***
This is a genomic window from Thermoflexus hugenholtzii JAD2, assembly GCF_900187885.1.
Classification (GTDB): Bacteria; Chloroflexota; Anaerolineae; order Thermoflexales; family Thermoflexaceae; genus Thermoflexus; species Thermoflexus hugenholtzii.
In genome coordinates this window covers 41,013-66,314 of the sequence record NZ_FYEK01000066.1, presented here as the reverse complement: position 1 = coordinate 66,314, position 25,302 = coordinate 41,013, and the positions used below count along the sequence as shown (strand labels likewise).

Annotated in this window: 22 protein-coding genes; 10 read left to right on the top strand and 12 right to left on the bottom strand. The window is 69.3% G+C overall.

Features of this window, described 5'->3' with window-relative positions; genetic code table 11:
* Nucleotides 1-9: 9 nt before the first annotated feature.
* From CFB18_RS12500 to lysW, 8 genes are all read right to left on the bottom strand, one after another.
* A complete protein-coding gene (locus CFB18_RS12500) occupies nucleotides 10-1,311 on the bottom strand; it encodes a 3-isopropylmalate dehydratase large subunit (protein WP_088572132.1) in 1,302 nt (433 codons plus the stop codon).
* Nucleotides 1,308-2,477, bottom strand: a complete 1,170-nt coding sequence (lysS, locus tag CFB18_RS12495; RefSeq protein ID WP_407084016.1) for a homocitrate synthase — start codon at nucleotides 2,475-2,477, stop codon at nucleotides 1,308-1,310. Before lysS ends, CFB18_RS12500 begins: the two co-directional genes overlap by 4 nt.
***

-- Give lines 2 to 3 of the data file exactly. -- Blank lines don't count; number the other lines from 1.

Classification (GTDB): Bacteria; Chloroflexota; Anaerolineae; order Thermoflexales; family Thermoflexaceae; genus Thermoflexus; species Thermoflexus hugenholtzii.
In genome coordinates this window covers 41,013-66,314 of the sequence record NZ_FYEK01000066.1, presented here as the reverse complement: position 1 = coordinate 66,314, position 25,302 = coordinate 41,013, and the positions used below count along the sequence as shown (strand labels likewise).